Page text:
Nature streaming: contrasting the effectiveness of perceived live and recorded videos of nature for restoration

Tristan Leslie Snell, Louise Anne McLean, Finn McAsey, Michael Zhang, Diana Maggs

Research output: Contribution to journalArticleResearchpeer-review

Abstract

This study investigated whether a video of a natural landscape would be more effective for restoration, including attention restoration and recovery from stress, when perceived as live rather than recorded. In total, 60 participants undertook attention-expending and stress inducing tasks, before being randomly assigned to one of three conditions (perceived live video, recorded video, and control). Attention recovery was assessed using Digit Span Backwards (DSB) and the Necker Cube Pattern Control (NCPC) pre- and post-condition, while stress was measured via skin conductivity, heart rate, and heart rate variability. We found that only participants in the live group significantly improved on the NCPC, whereas stress recovery was similar for both perceived live and recorded groups. Our findings suggest that a perceived live stream of nature may allow for greater cognitive inhibition, an important aspect of learning, whereas both perceived live and recorded videos effectively reduced sympathetic stress responses.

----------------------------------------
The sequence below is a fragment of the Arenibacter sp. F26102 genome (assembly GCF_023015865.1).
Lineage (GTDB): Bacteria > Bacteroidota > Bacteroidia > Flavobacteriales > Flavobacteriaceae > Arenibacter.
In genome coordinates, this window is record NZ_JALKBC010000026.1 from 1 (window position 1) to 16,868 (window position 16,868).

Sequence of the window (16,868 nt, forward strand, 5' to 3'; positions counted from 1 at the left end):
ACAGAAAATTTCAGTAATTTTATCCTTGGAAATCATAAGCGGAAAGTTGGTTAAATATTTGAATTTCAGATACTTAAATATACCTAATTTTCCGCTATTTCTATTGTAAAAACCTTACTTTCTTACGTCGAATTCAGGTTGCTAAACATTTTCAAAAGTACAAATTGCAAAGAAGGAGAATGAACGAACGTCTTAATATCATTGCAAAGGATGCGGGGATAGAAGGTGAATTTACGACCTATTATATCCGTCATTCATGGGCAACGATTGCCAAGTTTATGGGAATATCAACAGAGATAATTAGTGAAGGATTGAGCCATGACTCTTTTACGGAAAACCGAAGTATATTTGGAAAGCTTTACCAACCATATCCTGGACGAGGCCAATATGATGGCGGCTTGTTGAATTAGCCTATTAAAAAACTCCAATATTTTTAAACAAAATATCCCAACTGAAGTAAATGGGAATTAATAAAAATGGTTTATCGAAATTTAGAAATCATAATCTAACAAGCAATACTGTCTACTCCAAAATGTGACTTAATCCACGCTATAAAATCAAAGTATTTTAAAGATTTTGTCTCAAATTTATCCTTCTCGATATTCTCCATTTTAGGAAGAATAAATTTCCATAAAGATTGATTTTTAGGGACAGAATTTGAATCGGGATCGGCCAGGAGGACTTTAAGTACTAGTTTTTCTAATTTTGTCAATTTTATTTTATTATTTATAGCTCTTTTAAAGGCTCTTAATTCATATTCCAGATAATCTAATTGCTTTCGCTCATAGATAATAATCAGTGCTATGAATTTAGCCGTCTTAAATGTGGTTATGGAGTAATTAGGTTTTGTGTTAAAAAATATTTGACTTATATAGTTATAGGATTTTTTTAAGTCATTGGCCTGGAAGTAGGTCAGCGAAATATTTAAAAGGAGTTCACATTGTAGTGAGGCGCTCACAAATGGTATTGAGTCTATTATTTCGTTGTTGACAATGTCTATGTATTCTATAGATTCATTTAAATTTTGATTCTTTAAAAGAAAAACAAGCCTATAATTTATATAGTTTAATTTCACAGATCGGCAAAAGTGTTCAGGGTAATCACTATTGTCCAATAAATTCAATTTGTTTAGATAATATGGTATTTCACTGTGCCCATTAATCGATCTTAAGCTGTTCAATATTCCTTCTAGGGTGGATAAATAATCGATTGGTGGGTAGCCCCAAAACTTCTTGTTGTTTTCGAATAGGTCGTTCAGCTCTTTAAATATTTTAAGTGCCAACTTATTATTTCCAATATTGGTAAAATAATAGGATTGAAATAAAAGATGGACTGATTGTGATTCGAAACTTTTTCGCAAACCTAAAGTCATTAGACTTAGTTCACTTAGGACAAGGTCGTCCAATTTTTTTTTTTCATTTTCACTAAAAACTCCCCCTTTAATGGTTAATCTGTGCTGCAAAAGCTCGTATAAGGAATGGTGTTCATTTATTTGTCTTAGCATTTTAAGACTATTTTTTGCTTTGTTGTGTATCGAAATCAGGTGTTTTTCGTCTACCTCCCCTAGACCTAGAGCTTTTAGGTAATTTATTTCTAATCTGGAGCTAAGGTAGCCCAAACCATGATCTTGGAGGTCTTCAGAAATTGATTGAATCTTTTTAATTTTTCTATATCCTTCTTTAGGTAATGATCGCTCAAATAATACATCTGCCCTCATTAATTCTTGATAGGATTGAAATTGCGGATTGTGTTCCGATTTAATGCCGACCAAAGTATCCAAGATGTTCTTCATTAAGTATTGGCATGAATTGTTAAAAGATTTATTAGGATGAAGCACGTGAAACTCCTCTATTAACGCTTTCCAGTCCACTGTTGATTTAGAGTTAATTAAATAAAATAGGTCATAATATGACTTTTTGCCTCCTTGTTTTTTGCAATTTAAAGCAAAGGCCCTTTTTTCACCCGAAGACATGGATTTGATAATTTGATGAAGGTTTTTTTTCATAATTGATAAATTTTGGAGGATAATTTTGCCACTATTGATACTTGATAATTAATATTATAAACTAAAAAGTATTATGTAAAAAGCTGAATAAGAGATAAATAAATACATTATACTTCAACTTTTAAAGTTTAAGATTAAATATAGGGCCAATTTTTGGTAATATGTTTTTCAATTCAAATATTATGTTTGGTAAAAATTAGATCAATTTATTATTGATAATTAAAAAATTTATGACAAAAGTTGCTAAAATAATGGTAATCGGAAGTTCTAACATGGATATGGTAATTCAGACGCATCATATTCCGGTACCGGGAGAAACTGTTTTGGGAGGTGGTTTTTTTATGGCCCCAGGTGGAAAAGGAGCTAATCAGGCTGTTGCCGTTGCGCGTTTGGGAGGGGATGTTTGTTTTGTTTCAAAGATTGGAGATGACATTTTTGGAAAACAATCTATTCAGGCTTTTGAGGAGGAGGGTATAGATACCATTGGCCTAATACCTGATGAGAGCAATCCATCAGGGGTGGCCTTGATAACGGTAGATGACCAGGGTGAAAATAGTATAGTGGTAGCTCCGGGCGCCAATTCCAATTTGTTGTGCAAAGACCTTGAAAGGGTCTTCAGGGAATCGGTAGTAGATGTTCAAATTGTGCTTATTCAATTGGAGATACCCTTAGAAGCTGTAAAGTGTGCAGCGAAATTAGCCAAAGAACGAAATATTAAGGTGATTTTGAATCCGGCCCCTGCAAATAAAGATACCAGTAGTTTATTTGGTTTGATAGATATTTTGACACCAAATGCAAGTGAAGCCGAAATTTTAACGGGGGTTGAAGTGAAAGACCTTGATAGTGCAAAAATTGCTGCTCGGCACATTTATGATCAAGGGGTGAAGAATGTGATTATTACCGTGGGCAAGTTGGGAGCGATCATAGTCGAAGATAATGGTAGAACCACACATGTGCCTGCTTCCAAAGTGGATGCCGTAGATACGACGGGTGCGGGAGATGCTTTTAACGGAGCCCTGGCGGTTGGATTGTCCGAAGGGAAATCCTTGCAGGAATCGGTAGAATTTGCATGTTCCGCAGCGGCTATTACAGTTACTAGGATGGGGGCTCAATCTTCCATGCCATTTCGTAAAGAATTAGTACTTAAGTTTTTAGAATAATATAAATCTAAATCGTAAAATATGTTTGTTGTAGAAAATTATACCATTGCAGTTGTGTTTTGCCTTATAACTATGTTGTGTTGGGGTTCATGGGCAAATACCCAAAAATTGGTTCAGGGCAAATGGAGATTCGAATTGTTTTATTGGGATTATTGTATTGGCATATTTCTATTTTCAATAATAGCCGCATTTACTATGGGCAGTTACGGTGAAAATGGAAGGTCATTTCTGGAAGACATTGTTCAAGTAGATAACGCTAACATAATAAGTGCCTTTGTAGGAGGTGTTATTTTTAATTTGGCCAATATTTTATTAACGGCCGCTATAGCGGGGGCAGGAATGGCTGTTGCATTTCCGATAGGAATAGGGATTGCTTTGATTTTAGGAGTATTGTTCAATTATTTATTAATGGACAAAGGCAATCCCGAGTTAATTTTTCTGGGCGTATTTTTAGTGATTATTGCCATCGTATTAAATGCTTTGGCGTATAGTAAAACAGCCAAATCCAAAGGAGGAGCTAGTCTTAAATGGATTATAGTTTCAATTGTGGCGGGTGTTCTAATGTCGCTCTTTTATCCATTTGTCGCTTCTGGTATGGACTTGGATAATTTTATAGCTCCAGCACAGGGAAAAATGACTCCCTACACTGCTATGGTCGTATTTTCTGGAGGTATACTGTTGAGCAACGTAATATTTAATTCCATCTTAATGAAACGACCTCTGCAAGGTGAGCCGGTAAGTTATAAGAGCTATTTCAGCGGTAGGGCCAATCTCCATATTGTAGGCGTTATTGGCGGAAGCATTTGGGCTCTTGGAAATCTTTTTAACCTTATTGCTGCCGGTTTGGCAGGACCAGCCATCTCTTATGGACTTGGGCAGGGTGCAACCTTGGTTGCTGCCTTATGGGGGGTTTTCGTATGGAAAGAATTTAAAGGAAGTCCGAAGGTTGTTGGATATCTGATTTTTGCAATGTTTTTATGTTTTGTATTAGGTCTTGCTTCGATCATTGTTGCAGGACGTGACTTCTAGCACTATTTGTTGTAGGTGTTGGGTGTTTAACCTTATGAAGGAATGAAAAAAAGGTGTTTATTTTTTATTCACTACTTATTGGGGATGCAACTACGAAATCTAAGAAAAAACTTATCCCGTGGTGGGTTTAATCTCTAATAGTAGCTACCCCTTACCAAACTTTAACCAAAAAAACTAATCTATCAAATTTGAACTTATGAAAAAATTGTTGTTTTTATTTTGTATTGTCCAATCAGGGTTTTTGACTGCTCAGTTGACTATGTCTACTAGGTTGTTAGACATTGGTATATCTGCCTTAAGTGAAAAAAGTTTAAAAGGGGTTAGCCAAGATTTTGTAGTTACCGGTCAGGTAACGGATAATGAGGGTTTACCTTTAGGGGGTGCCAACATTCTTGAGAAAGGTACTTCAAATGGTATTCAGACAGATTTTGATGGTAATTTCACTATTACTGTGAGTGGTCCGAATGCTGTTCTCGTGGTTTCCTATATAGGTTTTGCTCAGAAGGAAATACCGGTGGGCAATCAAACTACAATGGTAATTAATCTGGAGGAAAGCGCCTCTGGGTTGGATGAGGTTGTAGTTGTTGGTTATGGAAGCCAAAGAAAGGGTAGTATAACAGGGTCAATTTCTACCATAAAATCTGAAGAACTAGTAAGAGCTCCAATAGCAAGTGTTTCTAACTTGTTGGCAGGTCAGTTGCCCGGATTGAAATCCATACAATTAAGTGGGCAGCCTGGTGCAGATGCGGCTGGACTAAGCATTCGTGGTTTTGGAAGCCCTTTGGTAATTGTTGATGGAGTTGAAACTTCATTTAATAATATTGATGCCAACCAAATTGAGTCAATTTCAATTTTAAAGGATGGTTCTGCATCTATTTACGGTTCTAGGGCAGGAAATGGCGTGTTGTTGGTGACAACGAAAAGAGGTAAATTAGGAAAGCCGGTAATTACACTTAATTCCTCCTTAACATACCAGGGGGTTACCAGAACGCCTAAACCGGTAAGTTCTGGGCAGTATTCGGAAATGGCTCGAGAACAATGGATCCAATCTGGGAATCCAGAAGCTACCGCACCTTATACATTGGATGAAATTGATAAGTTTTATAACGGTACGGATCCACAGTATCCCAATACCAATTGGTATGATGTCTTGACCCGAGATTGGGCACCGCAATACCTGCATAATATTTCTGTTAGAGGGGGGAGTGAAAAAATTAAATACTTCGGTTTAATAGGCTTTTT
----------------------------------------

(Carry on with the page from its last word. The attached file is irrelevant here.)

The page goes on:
Original languageEnglish
Number of pages24
JournalEnvironment and Behaviour
DOIs
Publication statusAccepted/In press - 1 Jul 2018

Keywords

  • Attention Restoration Theory
  • display screen
  • live stream
  • Stress Reduction Theory
  • virtual nature

Cite this

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Nature streaming : contrasting the effectiveness of perceived live and recorded videos of nature for restoration. / Snell, Tristan Leslie; McLean, Louise Anne; McAsey, Finn; Zhang, Michael; Maggs, Diana.

In: Environment and Behaviour, 01.07.2018.

Research output: Contribution to journalArticleResearchpeer-review

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AU - McLean, Louise Anne

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AU - Zhang, Michael

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